Retired Grayson County Judge Horace Groff has returned to serve on the Mayor Foundation Board.


The board oversees a fund of around $15 million that is used to enhance the lives of the people of Grayson County in Texas and Mayes County in Oklahoma.


Groff, who served as Grayson County Judge for 21 years before retiring in 2002, said he appreciated their faith in him.


The Mayor Foundation is a charitable trust that gives money to support public, scientific, literacy or educational purposes in Mayes County, Oklahoma and Grayson County, Texas. It is the legacy of Oliver Dewey “Jock” Mayor, a rancher, real estate developer and entrepreneur who died in 1985 at the age of 86 having never married and with no children. Upon his death, the sizeable estate he had amassed was put into trust to serve the communities he loved. Information on the trust’s website said he had been born in Pryor, Indian Territory in 1898 and was one of 12 children. He graduated from Pryor schools and was a mailman for 20 years. He also owned a parts store and and gas stations in Pryor, but made his real money in real estate, buying it up cheap during the Depression.


“He was a shrewd businessman who loved wheeling and dealing more than the money derived from his talent; he could have lived like a king but watched his pennies and lived like a pauper,” the website says of the foundation’s benefactor.


In Grayson County, the Commissioner’s Court appoints the Board of Governors for Grayson County. Groff was appointed to the Board in 2016.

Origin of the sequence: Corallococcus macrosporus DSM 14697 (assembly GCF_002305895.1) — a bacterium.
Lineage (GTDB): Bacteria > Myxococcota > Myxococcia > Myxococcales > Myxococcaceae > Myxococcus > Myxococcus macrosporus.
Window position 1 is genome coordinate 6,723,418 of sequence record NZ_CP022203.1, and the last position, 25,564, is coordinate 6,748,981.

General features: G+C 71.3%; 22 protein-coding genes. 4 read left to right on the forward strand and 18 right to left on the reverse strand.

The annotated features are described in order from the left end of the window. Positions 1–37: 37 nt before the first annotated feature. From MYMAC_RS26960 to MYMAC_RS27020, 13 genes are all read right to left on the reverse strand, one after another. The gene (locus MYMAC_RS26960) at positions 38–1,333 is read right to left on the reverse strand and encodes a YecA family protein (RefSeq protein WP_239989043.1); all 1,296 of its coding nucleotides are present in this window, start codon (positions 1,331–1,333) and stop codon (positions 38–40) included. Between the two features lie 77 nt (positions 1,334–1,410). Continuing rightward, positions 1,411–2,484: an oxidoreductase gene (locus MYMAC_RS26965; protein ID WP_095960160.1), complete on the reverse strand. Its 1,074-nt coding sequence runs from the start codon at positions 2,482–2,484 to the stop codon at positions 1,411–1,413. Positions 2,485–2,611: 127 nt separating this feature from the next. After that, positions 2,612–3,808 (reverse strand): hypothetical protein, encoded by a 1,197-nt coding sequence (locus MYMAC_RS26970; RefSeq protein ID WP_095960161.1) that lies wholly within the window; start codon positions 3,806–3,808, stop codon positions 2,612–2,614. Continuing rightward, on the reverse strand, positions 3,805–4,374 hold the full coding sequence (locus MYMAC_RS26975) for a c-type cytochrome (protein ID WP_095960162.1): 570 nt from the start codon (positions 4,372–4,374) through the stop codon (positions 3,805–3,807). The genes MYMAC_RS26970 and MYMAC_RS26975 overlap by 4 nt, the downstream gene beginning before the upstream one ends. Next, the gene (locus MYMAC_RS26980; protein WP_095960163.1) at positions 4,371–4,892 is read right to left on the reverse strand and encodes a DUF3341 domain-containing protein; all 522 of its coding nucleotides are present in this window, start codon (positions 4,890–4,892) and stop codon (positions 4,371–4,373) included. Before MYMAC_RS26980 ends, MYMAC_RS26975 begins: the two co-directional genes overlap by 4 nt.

Grayson County Judge Bill Magers said it makes sense to return Groff to the Board.


“Thank you for the opportunity to serve,” Groff said before telling commissioners that the Mayor Foundation has put an untold amount of money back into Grayson County.


“One of the blessing that we have to live in Grayson County is the number of charitable foundations that try to meet human needs throughout the county,” he added. He said the Mayor Foundation is one of those as is The Smith Foundation, The Munson Foundation and the Clara Blackford Smith & Aubrey Smith Foundation are others. And, he said, there are still many others. All of them try to meet human needs throughout the county.


“Without those (foundations) a lot of those needs would go unmet,” Groff said.


“I am grateful to have the opportunity to try to prudently distribute Mr. Mayors’ money,” Groff added.


He told commissioners that the foundation has made some changes in the past three years including splitting the decision making process. He said previous the three governors in Texas and the three in Oklahoma would get together and make decisions at some location. That meeting would last a couple of days and had costs incurred, he said.


Now, he said, the three from Texas make decisions about requests made in Texas and the ones in Oklahoma make decisions about requests in Oklahoma. That means there are less expenses incurred for the trust, he said.


“So I think it’s being operated in a prudent manner and is meeting some human needs,” Groff concluded.


Grayson County Commissioner David Whitlock moved that Groff be reappointed to the trust and Commissioner Bart Lawrence seconded it. No one voted against it.